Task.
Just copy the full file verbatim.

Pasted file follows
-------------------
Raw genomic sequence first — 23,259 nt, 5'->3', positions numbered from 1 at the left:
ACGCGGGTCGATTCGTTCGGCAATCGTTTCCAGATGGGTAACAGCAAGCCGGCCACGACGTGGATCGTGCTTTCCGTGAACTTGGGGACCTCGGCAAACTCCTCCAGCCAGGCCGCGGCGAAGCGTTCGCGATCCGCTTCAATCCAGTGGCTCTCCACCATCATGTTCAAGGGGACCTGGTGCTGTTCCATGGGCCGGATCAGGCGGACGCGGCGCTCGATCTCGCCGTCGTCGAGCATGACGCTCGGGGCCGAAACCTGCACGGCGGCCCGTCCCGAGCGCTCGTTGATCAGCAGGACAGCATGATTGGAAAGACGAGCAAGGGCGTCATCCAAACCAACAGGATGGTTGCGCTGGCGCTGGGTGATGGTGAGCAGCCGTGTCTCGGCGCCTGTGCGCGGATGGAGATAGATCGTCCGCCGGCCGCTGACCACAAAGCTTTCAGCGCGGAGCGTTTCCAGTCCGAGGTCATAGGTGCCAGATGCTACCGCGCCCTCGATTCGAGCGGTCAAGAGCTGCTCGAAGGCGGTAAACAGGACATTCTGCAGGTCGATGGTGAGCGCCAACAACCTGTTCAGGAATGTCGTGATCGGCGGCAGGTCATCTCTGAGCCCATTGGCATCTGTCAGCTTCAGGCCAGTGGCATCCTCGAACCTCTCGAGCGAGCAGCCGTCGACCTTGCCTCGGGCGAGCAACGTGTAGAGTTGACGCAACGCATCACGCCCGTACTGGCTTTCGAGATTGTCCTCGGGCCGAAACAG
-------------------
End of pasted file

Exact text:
Raw genomic sequence first — 23,259 nt, 5'->3', positions numbered from 1 at the left:
ACGCGGGTCGATTCGTTCGGCAATCGTTTCCAGATGGGTAACAGCAAGCCGGCCACGACGTGGATCGTGCTTTCCGTGAACTTGGGGACCTCGGCAAACTCCTCCAGCCAGGCCGCGGCGAAGCGTTCGCGATCCGCTTCAATCCAGTGGCTCTCCACCATCATGTTCAAGGGGACCTGGTGCTGTTCCATGGGCCGGATCAGGCGGACGCGGCGCTCGATCTCGCCGTCGTCGAGCATGACGCTCGGGGCCGAAACCTGCACGGCGGCCCGTCCCGAGCGCTCGTTGATCAGCAGGACAGCATGATTGGAAAGACGAGCAAGGGCGTCATCCAAACCAACAGGATGGTTGCGCTGGCGCTGGGTGATGGTGAGCAGCCGTGTCTCGGCGCCTGTGCGCGGATGGAGATAGATCGTCCGCCGGCCGCTGACCACAAAGCTTTCAGCGCGGAGCGTTTCCAGTCCGAGGTCATAGGTGCCAGATGCTACCGCGCCCTCGATTCGAGCGGTCAAGAGCTGCTCGAAGGCGGTAAACAGGACATTCTGCAGGTCGATGGTGAGCGCCAACAACCTGTTCAGGAATGTCGTGATCGGCGGCAGGTCATCTCTGAGCCCATTGGCATCTGTCAGCTTCAGGCCAGTGGCATCCTCGAACCTCTCGAGCGAGCAGCCGTCGACCTTGCCTCGGGCGAGCAACGTGTAGAGTTGACGCAACGCATCACGCCCGTACTGGCTTTCGAGATTGTCCTCGGGCCGAAACAG